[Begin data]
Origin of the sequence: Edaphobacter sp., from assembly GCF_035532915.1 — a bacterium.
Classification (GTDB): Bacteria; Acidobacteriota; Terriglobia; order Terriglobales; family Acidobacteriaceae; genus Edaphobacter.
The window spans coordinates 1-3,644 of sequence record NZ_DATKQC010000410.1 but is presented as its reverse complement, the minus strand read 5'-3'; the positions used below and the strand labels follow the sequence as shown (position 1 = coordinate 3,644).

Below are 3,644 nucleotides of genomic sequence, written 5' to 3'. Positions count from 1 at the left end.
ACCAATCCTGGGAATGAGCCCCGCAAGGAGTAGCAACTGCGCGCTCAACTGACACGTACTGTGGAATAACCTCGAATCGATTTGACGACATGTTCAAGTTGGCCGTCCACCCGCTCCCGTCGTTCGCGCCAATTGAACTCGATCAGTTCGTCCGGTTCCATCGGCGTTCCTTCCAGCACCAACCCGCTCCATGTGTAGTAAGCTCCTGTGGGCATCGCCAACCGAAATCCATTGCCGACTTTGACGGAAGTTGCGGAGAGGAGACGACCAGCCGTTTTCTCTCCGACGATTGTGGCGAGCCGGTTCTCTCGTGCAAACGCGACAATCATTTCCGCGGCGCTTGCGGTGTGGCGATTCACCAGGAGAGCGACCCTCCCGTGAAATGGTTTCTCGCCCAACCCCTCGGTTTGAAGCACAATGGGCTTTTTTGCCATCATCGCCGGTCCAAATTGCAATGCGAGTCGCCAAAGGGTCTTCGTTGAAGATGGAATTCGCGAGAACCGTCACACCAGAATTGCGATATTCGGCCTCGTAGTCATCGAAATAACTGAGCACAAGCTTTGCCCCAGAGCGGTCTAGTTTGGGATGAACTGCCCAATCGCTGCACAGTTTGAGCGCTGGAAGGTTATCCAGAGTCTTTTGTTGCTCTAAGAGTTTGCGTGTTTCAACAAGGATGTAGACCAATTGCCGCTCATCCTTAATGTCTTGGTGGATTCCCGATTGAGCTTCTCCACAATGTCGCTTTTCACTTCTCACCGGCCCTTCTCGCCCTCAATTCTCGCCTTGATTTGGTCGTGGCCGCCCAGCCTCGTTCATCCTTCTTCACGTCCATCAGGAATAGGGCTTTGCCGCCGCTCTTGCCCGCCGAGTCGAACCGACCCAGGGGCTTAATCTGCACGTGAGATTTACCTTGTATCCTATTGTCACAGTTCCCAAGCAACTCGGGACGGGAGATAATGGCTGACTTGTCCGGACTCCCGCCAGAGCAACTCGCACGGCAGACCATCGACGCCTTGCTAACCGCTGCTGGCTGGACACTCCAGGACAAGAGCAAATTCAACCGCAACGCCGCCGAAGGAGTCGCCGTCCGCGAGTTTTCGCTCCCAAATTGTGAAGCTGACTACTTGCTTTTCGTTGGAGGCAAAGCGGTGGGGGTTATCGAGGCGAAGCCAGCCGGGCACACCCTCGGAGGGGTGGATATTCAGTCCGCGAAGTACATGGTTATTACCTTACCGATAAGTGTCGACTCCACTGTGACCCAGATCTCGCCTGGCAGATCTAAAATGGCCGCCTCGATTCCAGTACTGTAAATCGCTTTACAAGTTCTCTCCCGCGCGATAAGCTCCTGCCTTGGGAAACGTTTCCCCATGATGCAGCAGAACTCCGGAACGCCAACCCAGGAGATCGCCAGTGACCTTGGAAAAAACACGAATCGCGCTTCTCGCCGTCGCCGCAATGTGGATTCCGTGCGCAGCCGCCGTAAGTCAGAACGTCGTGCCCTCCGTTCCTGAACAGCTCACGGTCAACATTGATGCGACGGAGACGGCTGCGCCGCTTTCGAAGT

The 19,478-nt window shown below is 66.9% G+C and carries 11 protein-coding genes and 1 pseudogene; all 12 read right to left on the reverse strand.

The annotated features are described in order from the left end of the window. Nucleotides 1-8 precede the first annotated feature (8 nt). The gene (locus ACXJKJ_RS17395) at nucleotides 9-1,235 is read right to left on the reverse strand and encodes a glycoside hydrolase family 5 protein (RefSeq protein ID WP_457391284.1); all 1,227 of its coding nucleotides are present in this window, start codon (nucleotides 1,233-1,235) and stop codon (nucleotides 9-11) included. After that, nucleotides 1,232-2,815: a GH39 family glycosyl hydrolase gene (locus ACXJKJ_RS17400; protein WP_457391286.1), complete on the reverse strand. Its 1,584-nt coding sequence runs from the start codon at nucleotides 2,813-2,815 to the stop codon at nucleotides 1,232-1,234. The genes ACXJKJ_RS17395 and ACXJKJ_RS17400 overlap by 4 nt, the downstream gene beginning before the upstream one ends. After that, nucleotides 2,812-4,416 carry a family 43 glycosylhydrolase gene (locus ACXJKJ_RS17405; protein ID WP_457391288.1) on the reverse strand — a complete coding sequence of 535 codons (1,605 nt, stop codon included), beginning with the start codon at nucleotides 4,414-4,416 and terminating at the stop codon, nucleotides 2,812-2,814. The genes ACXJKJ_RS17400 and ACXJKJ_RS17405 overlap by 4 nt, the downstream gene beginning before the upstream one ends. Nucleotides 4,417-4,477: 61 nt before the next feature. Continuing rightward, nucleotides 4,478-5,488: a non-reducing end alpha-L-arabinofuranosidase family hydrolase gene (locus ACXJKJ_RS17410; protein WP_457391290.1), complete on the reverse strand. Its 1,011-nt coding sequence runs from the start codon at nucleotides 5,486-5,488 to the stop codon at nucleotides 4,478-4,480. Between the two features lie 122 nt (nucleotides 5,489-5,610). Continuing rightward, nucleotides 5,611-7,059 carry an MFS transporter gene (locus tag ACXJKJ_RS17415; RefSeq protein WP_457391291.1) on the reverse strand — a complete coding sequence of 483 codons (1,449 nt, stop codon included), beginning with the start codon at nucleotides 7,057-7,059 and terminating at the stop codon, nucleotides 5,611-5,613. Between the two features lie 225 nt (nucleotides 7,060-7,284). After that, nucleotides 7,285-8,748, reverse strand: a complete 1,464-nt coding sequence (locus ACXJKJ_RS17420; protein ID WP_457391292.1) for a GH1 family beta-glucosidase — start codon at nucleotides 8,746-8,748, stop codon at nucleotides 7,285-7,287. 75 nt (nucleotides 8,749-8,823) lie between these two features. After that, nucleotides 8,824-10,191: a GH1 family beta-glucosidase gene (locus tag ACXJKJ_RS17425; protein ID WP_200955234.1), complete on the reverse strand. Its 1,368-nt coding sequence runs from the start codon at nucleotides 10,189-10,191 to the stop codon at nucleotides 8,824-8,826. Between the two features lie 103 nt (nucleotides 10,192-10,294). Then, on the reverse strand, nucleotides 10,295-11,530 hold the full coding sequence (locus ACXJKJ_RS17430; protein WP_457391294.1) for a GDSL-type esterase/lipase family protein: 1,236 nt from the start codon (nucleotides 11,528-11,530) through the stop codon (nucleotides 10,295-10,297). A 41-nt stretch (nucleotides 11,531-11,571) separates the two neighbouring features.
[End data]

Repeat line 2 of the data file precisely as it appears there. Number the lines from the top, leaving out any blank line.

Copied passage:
Classification (GTDB): Bacteria; Acidobacteriota; Terriglobia; order Terriglobales; family Acidobacteriaceae; genus Edaphobacter.